Before the Ketamine Experience

Set and setting are key elements in achieving a positive psychedelic experience. “Set” refers to the patient’s mindset entering into the experience. “Setting” encompasses everything about the physical space including temperature, sound, and lighting. The sitter is there to make sure the setting remains positive, calm, and free of distractions.

Communication is key in preparing for the ketamine experience. As a sitter, you will want to discuss a plan that includes anything your loved one may need during the experience such as tea or water, the music that will provide the best environment, and ways to provide support should any intense feelings or thoughts arise.  

“Vulnerability is powerful and having a sitter there is important,” says Hugh-Fisher. “For many, this is the first psychedelic experience they’ve ever had, and it’s coming at a point where they truly need healing. For many, it’s the last straw.”

Depending on how much they are willing to share regarding their specific reasons for choosing ketamine therapy, it is also helpful to remind them of their intention. “Intention is everything,” Hugh-Fisher stresses. Reminding them of their intention will be useful before and during the experience, especially if they encounter any challenging thoughts or emotions.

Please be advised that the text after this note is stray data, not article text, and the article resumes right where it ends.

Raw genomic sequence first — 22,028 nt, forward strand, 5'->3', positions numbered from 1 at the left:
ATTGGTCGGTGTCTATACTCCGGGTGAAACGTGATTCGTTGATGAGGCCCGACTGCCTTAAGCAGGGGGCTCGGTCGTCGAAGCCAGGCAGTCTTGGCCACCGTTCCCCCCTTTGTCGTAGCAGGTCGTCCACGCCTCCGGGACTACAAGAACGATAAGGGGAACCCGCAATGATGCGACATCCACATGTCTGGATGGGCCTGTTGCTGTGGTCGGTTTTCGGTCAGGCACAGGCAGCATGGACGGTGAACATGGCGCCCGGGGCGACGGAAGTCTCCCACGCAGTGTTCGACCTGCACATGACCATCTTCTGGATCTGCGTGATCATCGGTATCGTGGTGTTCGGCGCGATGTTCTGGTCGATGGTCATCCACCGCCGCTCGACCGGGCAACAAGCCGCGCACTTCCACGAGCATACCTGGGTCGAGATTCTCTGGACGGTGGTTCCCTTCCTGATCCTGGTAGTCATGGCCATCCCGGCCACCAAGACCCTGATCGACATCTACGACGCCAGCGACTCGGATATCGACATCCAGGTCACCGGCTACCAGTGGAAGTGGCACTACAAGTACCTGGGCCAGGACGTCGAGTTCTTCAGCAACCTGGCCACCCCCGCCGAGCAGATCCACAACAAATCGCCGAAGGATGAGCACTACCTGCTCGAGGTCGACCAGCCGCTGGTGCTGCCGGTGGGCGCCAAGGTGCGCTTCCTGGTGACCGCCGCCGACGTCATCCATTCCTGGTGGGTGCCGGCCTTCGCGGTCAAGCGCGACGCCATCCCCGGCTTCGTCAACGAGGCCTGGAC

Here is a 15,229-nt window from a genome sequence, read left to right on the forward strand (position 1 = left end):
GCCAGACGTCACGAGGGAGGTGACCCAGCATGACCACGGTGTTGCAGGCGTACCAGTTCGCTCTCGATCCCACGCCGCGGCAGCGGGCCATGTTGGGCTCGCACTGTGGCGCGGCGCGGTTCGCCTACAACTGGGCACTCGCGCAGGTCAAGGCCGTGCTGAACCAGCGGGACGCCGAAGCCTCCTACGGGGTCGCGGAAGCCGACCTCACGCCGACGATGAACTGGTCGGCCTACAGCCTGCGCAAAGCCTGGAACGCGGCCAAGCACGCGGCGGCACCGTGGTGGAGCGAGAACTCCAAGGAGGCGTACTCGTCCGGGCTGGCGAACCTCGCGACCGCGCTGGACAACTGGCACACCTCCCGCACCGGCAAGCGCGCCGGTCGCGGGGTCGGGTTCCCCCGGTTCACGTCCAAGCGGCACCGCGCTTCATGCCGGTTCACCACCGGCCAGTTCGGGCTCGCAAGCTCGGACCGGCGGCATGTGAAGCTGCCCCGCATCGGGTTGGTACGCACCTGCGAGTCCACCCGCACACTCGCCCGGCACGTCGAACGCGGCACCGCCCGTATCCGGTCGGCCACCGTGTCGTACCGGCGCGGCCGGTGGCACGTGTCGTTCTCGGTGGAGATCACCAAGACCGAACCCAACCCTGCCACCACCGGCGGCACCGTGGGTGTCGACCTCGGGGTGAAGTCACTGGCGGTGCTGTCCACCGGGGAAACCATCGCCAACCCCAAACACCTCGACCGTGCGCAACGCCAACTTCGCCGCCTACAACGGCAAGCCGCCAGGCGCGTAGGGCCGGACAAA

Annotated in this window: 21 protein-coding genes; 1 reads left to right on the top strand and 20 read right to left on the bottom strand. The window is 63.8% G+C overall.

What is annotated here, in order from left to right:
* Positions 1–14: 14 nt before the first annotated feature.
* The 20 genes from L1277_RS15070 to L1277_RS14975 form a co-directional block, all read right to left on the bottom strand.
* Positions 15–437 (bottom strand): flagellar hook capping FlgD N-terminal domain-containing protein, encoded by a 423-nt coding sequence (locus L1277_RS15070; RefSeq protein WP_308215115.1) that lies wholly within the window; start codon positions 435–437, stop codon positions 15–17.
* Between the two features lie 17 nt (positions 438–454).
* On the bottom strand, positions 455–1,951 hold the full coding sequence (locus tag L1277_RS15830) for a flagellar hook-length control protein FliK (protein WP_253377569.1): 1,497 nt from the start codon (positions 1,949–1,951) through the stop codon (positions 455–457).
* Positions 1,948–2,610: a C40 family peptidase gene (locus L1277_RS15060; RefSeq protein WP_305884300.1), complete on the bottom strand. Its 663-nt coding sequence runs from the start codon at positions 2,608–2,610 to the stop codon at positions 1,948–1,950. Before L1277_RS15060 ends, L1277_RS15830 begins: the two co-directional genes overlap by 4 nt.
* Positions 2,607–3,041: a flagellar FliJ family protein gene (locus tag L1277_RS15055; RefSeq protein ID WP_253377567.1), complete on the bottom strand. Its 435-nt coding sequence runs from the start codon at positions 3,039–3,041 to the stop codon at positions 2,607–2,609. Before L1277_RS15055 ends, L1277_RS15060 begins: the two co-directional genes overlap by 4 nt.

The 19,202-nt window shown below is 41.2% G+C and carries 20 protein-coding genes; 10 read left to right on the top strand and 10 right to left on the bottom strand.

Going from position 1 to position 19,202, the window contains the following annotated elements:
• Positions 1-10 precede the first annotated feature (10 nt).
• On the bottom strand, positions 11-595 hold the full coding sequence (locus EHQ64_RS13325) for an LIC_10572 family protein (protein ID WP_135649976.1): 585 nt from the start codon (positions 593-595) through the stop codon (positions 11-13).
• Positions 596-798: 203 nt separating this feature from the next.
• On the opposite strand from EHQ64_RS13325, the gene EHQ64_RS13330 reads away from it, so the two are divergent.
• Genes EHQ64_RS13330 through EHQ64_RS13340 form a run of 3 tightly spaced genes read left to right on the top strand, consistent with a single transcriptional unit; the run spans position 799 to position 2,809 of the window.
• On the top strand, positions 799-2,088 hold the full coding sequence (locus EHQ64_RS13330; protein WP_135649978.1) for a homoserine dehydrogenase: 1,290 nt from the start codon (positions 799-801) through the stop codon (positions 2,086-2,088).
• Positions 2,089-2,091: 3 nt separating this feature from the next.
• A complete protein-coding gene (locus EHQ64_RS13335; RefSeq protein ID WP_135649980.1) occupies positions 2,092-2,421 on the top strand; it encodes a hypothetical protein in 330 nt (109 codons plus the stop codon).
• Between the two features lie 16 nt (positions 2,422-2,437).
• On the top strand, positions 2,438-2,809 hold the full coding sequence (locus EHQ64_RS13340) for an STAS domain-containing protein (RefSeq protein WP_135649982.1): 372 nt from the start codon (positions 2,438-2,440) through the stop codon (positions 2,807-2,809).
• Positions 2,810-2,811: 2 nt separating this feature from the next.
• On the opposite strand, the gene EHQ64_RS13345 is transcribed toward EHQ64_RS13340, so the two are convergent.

During the Experience

After the client has taken the medicine as directed, it is recommended that they lie down comfortably, put on the blindfold provided in their Welcome Kit, and listen to any music they have chosen for the experience. Nue Life provides curated playlists designed for specific intentions and struggles.

“The less they have to do, the better,” Hugh-Fisher says. “The last thing I want them to do is to be choosing music or walking around during the experience.”

You will remain present and available throughout the experience. They may ask for a change to the environment and you are there to accommodate these requests as fully as possible. If they have to get up to use the restroom, you will guide them for their safety, as motor function may be impaired.

It is best to avoid asking your loved one unprompted questions about how they are doing or what they are feeling during the experience. This could serve as a distraction from the experience and from their intention. Simply remain a present and caring presence. Often, this stable presence is all that is required to provide the safety and comfort needed to move into a deeper experience.

As the patient moves into higher doses of ketamine, the experiences may become more intense or challenging. Hugh-Fisher stresses that it’s important to remain present and calm. She calls it maintaining a “hollow space” without judgment or pushing. “Remember this is not about you, you’re not a guide or psychotherapist.”

If the patient is having a hard time, she recommends that the sitter remind them of their intention and to focus on their breath, and remind them that they are safe.